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Wilderun – Veil of Imagination

Wilderun – Veil of Imagination

Wilderun - Veil of Imagination

  • Rating: 9/10
  • Release Date: 01 November, 2019
  • Label: Self released
  • Musicians:
    Evan Anderson Berry – Vocals, guitars, mandolin, keyboards Daniel Müller – bass, hammered dulcimer, vocals (backing) Jonathan Teachey – Drums, vocals (backing) Wayne Ingram – Guitars, keyboards, orchestrations Joe Gettler – Guitars
  • Favorite songs:
    O Resolution, Far From Where Dreams Unfurl, When the Fire and the Rose Were One
  • For Fans of:
    Falconer, Opeth, Kamelot, Ensiferium, Wintersun

Every now and then it happens: out of the blue you’re presented with a new band and you’re not able to listen to anything else from that moment on. What rock have I been living under that a gem such as Wilderun has completely passed me by? Apparently, a friend did tell me to listen to it at some point, but for whatever reason I likely had my ears clogged up at that time because man, would I have jumped on that! So many new things to hear on every spin!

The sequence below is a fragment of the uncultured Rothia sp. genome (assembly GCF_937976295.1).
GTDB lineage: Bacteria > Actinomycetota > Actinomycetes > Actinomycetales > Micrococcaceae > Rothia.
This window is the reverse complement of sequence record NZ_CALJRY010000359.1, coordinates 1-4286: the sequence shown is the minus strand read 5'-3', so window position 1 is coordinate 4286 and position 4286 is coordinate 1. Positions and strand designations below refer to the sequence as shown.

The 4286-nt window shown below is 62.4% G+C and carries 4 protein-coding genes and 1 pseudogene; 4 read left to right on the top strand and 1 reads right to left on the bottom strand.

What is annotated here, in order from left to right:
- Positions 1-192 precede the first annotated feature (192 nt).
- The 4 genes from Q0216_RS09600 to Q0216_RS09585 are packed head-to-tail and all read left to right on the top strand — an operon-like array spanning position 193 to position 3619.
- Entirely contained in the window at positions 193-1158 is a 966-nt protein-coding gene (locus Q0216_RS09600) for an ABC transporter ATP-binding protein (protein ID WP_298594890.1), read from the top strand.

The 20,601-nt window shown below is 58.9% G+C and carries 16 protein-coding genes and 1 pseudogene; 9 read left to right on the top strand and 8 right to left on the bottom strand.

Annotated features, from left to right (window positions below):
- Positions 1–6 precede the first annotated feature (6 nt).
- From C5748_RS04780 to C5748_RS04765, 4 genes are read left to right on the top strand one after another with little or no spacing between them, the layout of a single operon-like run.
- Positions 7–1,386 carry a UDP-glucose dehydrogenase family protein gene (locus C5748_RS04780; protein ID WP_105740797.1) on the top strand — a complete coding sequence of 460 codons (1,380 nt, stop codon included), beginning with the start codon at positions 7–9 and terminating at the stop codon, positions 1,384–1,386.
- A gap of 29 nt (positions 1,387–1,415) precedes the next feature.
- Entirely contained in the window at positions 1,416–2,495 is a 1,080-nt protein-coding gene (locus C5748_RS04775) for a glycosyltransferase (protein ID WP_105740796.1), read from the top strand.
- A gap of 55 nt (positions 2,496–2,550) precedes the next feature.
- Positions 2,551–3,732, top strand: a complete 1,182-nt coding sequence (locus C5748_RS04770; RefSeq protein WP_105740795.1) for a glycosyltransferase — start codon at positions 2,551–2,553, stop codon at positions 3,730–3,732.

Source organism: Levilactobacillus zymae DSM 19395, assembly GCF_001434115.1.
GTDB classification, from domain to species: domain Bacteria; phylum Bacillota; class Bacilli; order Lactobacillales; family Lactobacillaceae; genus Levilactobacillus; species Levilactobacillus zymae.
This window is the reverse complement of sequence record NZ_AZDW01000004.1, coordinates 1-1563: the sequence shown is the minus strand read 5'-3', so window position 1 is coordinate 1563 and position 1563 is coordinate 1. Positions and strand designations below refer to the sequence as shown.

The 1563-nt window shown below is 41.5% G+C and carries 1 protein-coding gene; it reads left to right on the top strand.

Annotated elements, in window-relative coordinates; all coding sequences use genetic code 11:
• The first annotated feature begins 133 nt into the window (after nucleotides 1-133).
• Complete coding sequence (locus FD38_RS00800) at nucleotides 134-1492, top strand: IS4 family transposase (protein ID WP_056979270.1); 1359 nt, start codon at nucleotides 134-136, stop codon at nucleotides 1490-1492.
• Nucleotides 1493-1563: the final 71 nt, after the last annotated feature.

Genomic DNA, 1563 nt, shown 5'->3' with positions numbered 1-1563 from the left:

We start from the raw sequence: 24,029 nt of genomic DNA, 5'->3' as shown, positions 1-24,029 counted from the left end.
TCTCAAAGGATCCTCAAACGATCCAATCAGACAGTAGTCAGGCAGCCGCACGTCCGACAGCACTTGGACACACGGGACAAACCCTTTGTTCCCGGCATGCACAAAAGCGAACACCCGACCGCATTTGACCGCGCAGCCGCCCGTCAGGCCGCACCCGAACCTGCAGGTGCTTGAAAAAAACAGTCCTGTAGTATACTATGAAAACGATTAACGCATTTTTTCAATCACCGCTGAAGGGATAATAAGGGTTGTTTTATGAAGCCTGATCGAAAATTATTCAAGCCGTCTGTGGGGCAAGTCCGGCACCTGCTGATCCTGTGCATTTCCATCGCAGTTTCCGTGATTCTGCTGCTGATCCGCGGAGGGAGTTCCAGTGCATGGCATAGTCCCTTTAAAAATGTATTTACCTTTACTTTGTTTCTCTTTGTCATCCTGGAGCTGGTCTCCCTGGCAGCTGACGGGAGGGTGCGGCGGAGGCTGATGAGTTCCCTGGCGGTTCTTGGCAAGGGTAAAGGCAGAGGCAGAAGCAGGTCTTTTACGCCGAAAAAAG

I’ve had the back catalogue on repeat on streaming services (and ordered off their Bandcamp so I can blast it in the car) and I have the absolute honour to write a little something about the upcoming album, “Veil of Imagination”, out for release on 1 November 2019.

Wilderun definitely isn’t a band that likes mucking about: the very first song, ‘The Unimaginable Zero Summer’, clocks in at 14 minutes and 55 seconds. Starting out with a foreboding spoken-word intro they edge into the song with acoustic guitars, strings and vocals that remind one of Mathias Blad of Falconer fame. Before long we find ourselves pelted with blast beats and haunting melodies. The song alternates between heavier and calmer bits, emphasizing the heavier with measured buildups, sometimes ending in cacophony, but never over the top.